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Oral Anticoagulant Therapy in Patients with Nonrheumatic Atrial Fibrillation and Risk of Bleeding A Multicenter Inception Cohort Study

Journal: Thrombosis and Haemostasis
ISSN: 0340-6245
Issue: 2001: 85/3 (Mar) pp.375-576
Pages: 418-22

Oral Anticoagulant Therapy in Patients with Nonrheumatic Atrial Fibrillation and Risk of Bleeding A Multicenter Inception Cohort Study

Vittorio Pengo (1) , Cristina Legnani (2) , Franco Noventa (1) , Gualtiero Palareti (2) , on behalf of the ISCOAT* Study Group
(1) Department of Clinical and Experimental Medicine, Cardiology Section, University of Padova, Italy, (2) Department of Angiology and Blood Coagulation, University Hospital S. Orsola-Malpighi, Bologna, Italy

Summary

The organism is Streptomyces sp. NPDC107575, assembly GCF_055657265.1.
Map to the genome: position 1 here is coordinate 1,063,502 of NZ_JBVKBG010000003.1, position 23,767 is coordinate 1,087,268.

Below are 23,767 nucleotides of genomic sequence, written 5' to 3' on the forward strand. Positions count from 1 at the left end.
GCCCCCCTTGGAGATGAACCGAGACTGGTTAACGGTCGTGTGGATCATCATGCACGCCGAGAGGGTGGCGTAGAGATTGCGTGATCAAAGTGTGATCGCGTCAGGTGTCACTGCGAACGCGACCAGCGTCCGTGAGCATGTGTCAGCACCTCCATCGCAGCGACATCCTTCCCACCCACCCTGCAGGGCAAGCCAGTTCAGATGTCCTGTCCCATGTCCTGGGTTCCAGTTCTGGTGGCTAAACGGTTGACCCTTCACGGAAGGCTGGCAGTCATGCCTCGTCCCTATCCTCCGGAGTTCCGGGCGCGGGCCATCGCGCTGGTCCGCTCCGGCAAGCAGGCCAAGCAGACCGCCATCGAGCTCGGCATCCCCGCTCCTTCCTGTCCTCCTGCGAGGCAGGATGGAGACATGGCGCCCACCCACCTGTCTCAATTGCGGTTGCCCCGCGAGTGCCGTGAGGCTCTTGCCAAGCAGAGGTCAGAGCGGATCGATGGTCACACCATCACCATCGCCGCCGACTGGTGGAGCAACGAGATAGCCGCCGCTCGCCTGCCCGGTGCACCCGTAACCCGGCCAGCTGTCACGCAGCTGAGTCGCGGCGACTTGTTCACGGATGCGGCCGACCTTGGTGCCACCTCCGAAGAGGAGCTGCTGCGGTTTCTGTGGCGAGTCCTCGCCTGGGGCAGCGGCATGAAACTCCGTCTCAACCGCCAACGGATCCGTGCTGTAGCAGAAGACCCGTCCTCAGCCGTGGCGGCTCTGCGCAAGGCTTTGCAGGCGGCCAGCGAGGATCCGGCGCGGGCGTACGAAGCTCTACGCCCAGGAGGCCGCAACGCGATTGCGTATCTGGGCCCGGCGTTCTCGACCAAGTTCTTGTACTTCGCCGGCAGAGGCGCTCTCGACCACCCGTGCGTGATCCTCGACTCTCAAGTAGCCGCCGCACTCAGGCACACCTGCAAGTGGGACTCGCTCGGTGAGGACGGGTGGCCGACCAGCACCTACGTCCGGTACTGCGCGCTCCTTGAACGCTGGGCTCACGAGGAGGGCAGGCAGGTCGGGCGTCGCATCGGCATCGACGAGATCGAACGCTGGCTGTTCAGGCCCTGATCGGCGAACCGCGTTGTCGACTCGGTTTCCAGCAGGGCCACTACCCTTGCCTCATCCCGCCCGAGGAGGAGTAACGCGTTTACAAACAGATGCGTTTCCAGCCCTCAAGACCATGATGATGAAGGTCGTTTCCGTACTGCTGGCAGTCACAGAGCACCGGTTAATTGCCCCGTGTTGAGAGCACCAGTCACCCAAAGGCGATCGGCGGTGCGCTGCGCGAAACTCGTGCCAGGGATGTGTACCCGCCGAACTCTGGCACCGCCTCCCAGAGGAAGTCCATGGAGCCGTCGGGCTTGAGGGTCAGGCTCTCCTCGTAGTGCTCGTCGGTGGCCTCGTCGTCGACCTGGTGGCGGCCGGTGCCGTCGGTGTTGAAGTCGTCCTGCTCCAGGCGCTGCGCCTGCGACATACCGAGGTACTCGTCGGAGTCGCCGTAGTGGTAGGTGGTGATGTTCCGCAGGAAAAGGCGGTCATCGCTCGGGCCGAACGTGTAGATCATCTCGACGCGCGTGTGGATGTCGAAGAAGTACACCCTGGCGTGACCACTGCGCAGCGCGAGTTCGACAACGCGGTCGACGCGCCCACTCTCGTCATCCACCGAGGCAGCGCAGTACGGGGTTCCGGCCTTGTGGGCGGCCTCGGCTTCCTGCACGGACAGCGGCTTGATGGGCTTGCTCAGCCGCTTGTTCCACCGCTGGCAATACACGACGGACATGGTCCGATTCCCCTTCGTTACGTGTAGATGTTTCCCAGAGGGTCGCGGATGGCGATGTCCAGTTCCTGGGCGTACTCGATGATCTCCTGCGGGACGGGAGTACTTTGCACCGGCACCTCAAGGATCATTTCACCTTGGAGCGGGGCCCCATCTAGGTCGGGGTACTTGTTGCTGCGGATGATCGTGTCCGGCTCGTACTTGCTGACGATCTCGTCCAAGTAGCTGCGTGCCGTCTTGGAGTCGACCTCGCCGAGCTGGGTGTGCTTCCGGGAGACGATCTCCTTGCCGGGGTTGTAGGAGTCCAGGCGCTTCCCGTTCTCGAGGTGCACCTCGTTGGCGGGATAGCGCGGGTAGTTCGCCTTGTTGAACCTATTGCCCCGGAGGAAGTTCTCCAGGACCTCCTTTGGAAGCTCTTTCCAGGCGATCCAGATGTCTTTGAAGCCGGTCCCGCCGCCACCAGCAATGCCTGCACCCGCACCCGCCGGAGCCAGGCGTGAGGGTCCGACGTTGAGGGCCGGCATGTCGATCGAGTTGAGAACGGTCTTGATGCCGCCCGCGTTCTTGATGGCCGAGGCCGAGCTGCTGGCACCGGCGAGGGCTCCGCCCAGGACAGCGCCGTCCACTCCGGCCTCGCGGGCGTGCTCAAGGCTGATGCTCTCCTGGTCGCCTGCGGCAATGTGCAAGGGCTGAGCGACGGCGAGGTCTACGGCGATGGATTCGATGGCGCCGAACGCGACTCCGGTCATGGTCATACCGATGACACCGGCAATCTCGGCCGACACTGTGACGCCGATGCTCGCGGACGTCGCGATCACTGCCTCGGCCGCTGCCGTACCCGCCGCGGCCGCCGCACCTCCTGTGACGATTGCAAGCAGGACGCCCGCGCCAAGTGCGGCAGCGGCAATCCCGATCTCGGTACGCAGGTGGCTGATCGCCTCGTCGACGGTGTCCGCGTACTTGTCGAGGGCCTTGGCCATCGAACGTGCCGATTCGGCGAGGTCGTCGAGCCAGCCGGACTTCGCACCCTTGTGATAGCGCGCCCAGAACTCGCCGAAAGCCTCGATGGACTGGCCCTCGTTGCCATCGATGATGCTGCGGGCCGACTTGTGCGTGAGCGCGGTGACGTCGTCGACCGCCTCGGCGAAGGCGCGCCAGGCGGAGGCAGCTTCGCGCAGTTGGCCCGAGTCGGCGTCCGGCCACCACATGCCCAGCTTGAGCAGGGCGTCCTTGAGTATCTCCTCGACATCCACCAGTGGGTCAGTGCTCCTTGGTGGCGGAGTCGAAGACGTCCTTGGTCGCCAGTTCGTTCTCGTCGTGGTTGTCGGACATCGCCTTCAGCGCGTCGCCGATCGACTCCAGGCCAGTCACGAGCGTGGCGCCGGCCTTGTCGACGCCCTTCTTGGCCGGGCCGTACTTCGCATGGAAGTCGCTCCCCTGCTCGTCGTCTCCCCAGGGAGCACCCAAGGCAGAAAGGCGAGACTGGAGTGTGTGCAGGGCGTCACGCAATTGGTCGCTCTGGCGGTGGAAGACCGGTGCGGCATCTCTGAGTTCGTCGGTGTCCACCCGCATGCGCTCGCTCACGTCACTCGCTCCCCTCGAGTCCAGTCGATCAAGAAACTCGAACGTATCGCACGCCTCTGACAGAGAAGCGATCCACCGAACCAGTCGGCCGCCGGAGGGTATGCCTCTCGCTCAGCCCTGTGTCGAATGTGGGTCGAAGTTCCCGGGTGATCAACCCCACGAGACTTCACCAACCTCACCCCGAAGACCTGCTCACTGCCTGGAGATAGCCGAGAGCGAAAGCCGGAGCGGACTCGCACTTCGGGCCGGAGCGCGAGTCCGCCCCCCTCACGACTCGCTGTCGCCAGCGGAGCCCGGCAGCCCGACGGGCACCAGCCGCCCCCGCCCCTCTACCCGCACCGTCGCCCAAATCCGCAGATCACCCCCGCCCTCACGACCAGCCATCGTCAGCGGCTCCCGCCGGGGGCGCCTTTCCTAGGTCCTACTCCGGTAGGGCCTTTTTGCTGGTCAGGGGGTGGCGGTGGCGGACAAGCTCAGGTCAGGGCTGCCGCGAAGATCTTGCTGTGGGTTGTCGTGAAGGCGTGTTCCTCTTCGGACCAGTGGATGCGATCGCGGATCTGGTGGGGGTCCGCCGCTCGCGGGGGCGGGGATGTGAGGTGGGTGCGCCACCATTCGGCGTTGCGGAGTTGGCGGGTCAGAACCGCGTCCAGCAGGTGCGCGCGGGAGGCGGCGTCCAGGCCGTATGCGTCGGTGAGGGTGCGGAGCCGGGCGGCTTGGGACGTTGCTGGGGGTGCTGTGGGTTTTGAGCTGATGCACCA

Oral anticoagulants (OA) are the drug of choice for stroke prevention in patients with non-rheumatic atrial fibrillation (NRAF). This clear benefit/risk ratio comes from several randomized clinical trials (RCT) in which highly selected patients were strictly monitored. The aim of this study was to ascertain whether the safety of OA was also obtained outside the setting of clinical trials in consecutive patients starting treatment and routinely followed at Italian anticoagulation clinics. A total of 433 patients with NRAF were enrolled in the ISCOAT study and followed up for a mean of 1.4 years. Two patients (0.3% per year) suffered from a complete non-fatal ischemic stroke, 8 patients (1.3% per year) died of thrombosis-related vascular death, and 11 patients (11 events, 1.8% per year) suffered from major bleedings (2 fatal). Major bleeding occurred more frequently in patients >75 years of age (6 events, 5.1% per year) than in younger patients (5 events, 1.0% per year). The cumulative incidence of major bleeding in patients over 75 years of age (10.8%; 95% CI, 1.8-19.8) was significantly higher than in younger patients (2.8%; 95% CI, 0.3-5.3, p = 0.006). Major primary bleeding unrelated to organic lesions (7 patients, 1 male and 6 females) occurred in 5 elderly patients (>75 years old) with a cumulative incidence (9.6%; 95% CI 0.8-18.4) significantly higher than in younger patients (1.2%; 95% CI, 0-3.0, p = 0.0003). Univariate analysis revea-led a higher frequency of major primary bleeding in females, in diabetic patients and in in those who had suffered a previous thromboembolic event. Multivariate analysis revealed that only age grater than 75 years was independently related to major primary bleedings (RR 6.6; 95% CI 1.2-37, p = 0.032). Minor bleedings (n = 27) were not more frequent in elderly patients (6% vs 4% per year, p = ns). Patients were kept at optimal intensity of treatment for 63% of the time. These data confirm the efficacy of OA but identify elderly patients as a high risk group of major bleeding.